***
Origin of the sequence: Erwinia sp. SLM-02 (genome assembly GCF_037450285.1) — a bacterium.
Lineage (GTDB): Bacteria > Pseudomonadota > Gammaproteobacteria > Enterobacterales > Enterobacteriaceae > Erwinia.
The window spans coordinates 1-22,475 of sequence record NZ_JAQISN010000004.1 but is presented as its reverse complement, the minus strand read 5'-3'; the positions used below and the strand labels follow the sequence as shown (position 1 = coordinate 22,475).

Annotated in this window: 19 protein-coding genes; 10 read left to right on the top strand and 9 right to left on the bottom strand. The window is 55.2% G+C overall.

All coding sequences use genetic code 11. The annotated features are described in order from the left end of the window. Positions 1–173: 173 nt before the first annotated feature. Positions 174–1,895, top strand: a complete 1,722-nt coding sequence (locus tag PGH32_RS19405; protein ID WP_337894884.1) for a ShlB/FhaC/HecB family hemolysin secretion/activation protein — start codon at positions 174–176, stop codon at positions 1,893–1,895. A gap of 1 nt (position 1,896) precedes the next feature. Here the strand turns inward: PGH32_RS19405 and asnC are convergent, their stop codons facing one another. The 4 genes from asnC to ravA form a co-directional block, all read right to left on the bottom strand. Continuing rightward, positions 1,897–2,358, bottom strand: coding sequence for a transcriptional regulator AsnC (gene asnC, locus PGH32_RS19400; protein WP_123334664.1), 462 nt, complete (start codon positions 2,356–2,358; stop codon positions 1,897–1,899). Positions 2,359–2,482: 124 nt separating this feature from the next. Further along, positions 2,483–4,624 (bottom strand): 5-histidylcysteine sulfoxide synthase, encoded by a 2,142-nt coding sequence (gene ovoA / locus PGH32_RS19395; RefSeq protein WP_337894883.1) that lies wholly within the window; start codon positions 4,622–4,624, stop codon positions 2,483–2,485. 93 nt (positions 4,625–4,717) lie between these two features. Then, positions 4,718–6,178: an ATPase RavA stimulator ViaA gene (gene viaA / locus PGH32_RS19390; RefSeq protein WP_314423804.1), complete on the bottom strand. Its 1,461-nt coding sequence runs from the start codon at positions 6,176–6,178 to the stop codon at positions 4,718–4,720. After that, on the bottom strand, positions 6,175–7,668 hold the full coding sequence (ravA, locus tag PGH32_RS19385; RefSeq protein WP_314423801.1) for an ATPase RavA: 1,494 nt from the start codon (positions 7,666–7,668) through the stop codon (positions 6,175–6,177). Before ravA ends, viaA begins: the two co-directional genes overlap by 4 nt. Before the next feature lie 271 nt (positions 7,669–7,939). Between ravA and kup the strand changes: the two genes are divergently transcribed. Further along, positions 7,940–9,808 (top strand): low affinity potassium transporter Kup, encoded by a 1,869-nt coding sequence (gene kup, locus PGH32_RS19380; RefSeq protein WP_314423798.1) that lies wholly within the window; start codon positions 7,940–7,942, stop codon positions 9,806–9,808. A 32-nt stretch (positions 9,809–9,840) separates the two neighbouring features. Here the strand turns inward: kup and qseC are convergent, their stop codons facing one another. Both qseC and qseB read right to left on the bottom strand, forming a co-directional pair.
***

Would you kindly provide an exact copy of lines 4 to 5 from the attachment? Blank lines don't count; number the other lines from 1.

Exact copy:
Annotated in this window: 19 protein-coding genes; 10 read left to right on the top strand and 9 right to left on the bottom strand. The window is 55.2% G+C overall.

All coding sequences use genetic code 11. The annotated features are described in order from the left end of the window. Positions 1–173: 173 nt before the first annotated feature. Positions 174–1,895, top strand: a complete 1,722-nt coding sequence (locus tag PGH32_RS19405; protein ID WP_337894884.1) for a ShlB/FhaC/HecB family hemolysin secretion/activation protein — start codon at positions 174–176, stop codon at positions 1,893–1,895. A gap of 1 nt (position 1,896) precedes the next feature. Here the strand turns inward: PGH32_RS19405 and asnC are convergent, their stop codons facing one another. The 4 genes from asnC to ravA form a co-directional block, all read right to left on the bottom strand. Continuing rightward, positions 1,897–2,358, bottom strand: coding sequence for a transcriptional regulator AsnC (gene asnC, locus PGH32_RS19400; protein WP_123334664.1), 462 nt, complete (start codon positions 2,356–2,358; stop codon positions 1,897–1,899). Positions 2,359–2,482: 124 nt separating this feature from the next. Further along, positions 2,483–4,624 (bottom strand): 5-histidylcysteine sulfoxide synthase, encoded by a 2,142-nt coding sequence (gene ovoA / locus PGH32_RS19395; RefSeq protein WP_337894883.1) that lies wholly within the window; start codon positions 4,622–4,624, stop codon positions 2,483–2,485. 93 nt (positions 4,625–4,717) lie between these two features. Then, positions 4,718–6,178: an ATPase RavA stimulator ViaA gene (gene viaA / locus PGH32_RS19390; RefSeq protein WP_314423804.1), complete on the bottom strand. Its 1,461-nt coding sequence runs from the start codon at positions 6,176–6,178 to the stop codon at positions 4,718–4,720. After that, on the bottom strand, positions 6,175–7,668 hold the full coding sequence (ravA, locus tag PGH32_RS19385; RefSeq protein WP_314423801.1) for an ATPase RavA: 1,494 nt from the start codon (positions 7,666–7,668) through the stop codon (positions 6,175–6,177). Before ravA ends, viaA begins: the two co-directional genes overlap by 4 nt. Before the next feature lie 271 nt (positions 7,669–7,939). Between ravA and kup the strand changes: the two genes are divergently transcribed. Further along, positions 7,940–9,808 (top strand): low affinity potassium transporter Kup, encoded by a 1,869-nt coding sequence (gene kup, locus PGH32_RS19380; RefSeq protein WP_314423798.1) that lies wholly within the window; start codon positions 7,940–7,942, stop codon positions 9,806–9,808. A 32-nt stretch (positions 9,809–9,840) separates the two neighbouring features. Here the strand turns inward: kup and qseC are convergent, their stop codons facing one another. Both qseC and qseB read right to left on the bottom strand, forming a co-directional pair.